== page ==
Collaboration is one of humankind’s primal dynamics, but formal collaboration inside today’s organizations seldom works. Companies suffer when colleagues can’t get together effectively to develop smart solutions to problems. Leaders might pay lip service to the idea of collaboration, yet few know how to bring it about.
How do you advance ideas in a collaborative way and then communicate them throughout your company? Collaboration expert Gretchen Anderson explains in practical terms how collaboration works, what it can accomplish, how to organize collaborative teams and which common collaboration pitfalls to avoid, showing us how to generate ideas with others while gaining buy-in from all levels of your organization.
In this talk at Joint Futures, Gretchen Anderson shares the secrets of successful collaboration that can increase the inclusivity of teams and take some of the struggle out of working together, including a framework to develop ideas into hypotheses to be tested and refined to:
- Avoid common pitfalls in the collaboration process
- Align communication approaches to ensure that collaboration is effective and inclusive
- Structure events or meetings for different types of collaboration depending on the people involved
- Practice giving and receiving critiques to foster inclusion without resorting to consensus-based decisions
Secrets of Successful Collaboration
Mastering Collaboration is one of the books in the recommended reading for the Design Strategist Multiplier Program I’m running at SAP SuccessFactors, so I cannot speak highly enough of it, and it really resonates with some of my own research on Collaborative/Distributed Design Environments in three ways:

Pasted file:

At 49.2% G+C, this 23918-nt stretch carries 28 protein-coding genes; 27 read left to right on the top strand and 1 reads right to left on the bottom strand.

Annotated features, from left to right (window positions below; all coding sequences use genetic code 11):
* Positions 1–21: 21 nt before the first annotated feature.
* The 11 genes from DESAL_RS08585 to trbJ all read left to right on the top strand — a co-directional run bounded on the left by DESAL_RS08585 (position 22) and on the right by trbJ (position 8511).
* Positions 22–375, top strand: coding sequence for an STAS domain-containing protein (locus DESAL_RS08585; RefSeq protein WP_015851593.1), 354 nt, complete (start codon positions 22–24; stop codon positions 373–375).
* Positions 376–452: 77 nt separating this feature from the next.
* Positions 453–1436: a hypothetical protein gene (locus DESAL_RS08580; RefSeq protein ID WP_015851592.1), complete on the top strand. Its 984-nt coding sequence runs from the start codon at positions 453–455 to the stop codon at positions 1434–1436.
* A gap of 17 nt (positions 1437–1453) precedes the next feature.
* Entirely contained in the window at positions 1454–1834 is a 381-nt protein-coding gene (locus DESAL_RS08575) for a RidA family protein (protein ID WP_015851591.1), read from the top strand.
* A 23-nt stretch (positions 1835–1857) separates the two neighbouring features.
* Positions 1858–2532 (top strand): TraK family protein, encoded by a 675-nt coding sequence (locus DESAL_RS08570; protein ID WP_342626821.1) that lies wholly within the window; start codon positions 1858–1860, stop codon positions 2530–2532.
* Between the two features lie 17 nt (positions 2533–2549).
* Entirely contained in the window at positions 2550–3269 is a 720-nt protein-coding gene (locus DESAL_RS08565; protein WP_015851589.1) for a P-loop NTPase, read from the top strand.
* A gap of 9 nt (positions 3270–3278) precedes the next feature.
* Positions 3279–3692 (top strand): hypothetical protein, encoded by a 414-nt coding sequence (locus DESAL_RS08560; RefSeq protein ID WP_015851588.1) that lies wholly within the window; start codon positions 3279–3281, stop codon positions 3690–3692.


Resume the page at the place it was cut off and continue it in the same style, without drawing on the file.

- Make the Space: we need an environment that allows teams to create shared understanding and context, but we also need pauses to introspect, reflect and deep dive into problems. So we need to strike a balance between working collaborative and working alone. I also resonates a lot with some of her opinions about how we don’t put enough emphasis asynchronous communication: during the time I worked from China, I often felt excluded from decision making processes since the stakeholders in the other side of the ocean tended to prefer face-to-face/video conferencing meetings to decide.
- Set Clear, Urgent Objectives: very easy prompt to encourage us to collaborate should be “what would happen if we do nothing?” What kind of outcomes we need to help set up for themselves that will motivates team to collaborate? Joshua Seiden has spoken a lot about outcomes over outputs, so it’s worth checking out.
- Tell the Story: when we are facing hard times to get our concepts along, instead of blaming others for not “getting”, we should ask ourselves “what did I do wrong?” You’ve probably heard before how humans are “hardwired for stories”, but is enough evidence out how memory works that shows that storytelling is not just an engaging way to convey information, it is actually also the way memories are built.
About Gretchen Anderson
Gretchen Anderson runs her own practice with clients to develop product strategy and improve team collaboration skills. She is the author of, Mastering Collaboration from O’Reilly Media. Gretchen spent the first part of her career in design consulting for firms like frog design, Cooper, and LUNAR.
Recently, she was Head of Design at PG&E, California’s largest energy company, she has led the design of the hardware and software of a next-generation surgical system, and served as VP of Product at GreatSchools.org. Gretchen is a Bay Area native who left only long enough to get a bachelor’s degree from Harvard in History & Literature